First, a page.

In an unprecedented move, the Kansas state senate approved a bill on Friday that would outlaw a common abortion procedure typically done in the second trimester of a pregnancy. If passed, the measure would bar abortion providers from performing dilation and evacuation, colloquially known as "D&E." It would be the first anti-abortion law of its kind, and could mark a new movement for abortion foes at the state level.
Drafted by the National Right to Life Committee, the Unborn Child Protection from Dismemberment Abortion Act redefines dilation and evacuation as "dismemberment abortions." Kansas state Sen. Garrett Love, a Republican who sponsored the bill, reportedly called the procedure "truly barbaric" in his defense of the bill. "[Dilation and evacuation abortion is] a practice we must end in Kansas," Love told the chamber.
Dilation and evacuation is the most common abortion procedure for women who are in the second trimester of a pregnancy. The typically two-day procedure requires the cervix to be softened and opened up to 24 hours before the extraction process. Once the cervix is dilated, the fetus and tissue are removed through a combination of vacuum aspiration (which is commonly used for first-trimester abortions), forceps and a curette.
Anti-abortion activists have often used inciting language such as "dismemberment" or "mutilation" to describe the procedure. Just this week, Rep. Isaac Latterell, a Republication state representative from South Dakota, compared the procedure to beheading, and claimed Planned Parenthood is "worse than ISIS." Latterell is also pushing a similar measure in South Dakota to ban dilation and evacuation, labeling his bill the "Preborn Infant Beheading Ban of 2015."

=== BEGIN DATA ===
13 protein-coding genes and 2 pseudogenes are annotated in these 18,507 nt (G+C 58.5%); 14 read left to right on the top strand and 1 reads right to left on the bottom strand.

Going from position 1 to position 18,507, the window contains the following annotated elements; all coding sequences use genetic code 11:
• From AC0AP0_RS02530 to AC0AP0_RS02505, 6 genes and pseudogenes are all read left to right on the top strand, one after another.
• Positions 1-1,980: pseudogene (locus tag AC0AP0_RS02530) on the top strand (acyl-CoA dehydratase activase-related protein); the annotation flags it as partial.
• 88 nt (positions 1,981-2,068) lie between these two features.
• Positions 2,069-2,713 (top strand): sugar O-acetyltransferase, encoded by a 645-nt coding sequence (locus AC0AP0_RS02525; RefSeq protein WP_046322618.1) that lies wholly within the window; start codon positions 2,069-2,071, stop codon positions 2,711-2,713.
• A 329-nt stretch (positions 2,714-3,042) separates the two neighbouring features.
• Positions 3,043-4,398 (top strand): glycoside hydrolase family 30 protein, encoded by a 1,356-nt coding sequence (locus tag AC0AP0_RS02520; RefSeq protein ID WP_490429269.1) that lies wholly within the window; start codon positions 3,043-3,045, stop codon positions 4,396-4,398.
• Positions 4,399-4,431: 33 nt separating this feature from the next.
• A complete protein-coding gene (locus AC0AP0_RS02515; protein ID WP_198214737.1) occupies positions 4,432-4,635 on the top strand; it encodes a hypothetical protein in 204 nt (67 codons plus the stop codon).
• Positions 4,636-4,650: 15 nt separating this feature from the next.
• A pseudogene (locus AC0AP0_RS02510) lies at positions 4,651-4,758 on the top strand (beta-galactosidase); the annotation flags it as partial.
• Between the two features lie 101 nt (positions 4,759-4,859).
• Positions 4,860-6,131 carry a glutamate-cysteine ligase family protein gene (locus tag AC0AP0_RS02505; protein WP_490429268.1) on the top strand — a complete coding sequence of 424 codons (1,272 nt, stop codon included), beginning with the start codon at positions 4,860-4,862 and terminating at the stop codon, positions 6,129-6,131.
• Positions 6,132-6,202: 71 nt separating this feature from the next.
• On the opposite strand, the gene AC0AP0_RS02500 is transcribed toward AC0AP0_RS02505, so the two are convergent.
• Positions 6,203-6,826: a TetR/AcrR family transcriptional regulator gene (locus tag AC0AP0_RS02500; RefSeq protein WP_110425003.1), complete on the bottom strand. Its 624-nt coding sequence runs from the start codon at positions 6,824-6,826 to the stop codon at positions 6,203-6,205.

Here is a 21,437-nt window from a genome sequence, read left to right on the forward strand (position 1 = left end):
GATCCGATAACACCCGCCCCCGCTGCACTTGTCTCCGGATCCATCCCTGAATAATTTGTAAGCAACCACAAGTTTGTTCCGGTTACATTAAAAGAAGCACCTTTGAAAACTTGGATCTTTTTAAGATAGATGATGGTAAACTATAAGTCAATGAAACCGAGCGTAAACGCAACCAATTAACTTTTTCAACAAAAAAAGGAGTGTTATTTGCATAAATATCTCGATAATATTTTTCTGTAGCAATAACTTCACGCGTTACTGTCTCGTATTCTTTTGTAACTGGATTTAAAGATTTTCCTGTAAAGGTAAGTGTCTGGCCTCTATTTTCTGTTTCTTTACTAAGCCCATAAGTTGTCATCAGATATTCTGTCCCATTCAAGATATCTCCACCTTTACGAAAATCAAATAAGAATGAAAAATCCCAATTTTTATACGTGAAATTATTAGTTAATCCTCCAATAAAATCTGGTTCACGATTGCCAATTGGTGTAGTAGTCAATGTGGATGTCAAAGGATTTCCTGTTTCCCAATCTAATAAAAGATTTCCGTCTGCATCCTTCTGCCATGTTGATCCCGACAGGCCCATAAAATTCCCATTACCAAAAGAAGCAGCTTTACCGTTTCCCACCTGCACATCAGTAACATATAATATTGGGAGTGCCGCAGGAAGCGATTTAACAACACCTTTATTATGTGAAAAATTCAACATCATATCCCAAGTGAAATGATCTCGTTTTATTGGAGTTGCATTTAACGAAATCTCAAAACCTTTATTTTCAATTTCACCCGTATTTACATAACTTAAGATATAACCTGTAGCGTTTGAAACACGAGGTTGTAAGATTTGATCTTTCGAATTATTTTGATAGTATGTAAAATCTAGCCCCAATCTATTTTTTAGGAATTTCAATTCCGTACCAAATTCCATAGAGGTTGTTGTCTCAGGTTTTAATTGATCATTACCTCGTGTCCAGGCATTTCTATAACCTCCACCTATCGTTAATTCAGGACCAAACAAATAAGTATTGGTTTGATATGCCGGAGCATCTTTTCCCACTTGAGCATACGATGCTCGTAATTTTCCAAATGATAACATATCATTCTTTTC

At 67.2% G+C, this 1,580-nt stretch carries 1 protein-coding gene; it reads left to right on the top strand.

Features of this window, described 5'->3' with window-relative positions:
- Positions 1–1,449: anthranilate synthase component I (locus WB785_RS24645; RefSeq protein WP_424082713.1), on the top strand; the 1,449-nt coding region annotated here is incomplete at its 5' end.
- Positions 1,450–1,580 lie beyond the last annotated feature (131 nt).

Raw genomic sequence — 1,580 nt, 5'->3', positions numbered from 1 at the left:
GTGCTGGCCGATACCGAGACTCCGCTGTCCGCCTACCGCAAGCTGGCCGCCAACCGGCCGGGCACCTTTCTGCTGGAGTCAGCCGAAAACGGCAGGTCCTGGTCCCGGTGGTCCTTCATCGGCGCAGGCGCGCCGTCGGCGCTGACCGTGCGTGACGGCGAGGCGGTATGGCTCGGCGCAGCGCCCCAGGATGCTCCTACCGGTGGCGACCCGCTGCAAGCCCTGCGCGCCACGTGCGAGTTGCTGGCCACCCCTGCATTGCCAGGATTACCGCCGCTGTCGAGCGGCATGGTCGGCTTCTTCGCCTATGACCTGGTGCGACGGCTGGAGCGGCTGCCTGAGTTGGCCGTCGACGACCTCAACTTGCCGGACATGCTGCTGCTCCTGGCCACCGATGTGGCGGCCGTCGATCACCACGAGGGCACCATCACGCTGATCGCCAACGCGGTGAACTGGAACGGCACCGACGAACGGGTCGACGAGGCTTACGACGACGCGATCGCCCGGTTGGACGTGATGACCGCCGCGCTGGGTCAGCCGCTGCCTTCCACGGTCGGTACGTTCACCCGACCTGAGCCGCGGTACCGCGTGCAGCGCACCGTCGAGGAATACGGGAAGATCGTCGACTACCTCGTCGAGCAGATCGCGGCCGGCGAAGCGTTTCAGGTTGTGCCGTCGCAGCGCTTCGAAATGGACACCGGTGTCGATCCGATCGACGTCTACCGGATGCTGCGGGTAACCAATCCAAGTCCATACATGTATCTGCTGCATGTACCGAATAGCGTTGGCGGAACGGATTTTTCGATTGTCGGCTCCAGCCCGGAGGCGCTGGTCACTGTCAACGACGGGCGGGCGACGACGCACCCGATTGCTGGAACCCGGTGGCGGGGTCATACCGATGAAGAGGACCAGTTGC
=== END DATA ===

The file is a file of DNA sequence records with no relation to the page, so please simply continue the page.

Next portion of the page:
Dilation and evacuation abortions are only performed after the 12th week of pregnancy. Considering that more than 90 percent of abortions nationwide are performed during the first trimester, dilation and evacuations occur at a much lower rate. According to PBS NewsHour, the procedure accounts for just eight percent of abortions performed in Kansas. In South Dakota, the rate is even lower, with state health records showing that dilation and evacuation accounted for less than 0.2 percent of abortions in 2013.
Still, this newfound focus on dilation and evacuation seems like a new back-door ban for anti-abortion activists, who have been chipping away at abortion access over the last few years with regulation measures that pro-choice activists say are extreme and potentially dangerous for women. With dilation and evacuation procedures banned, women who need to terminate their pregnancies in the second trimester would be forced to have labor induction abortions, which are not only more expensive, but also more invasive. Women who cannot afford the procedure may end up having to travel across state lines, or possibly turn to unlicensed medical providers.
Meanwhile, the National Right to Life Committee is championing the "groundbreaking" bill, which the group said in a statement last month could alter the landscape access of abortion in the United States. As the constitutionality of 20-week abortion bans hangs in the balance of federal courts, could outlawing dilation and evacuation procedures finally be the way for abortion opponents to undermine the 24-week viability framework established in Roe v. Wade and ban second-trimester abortions for good?
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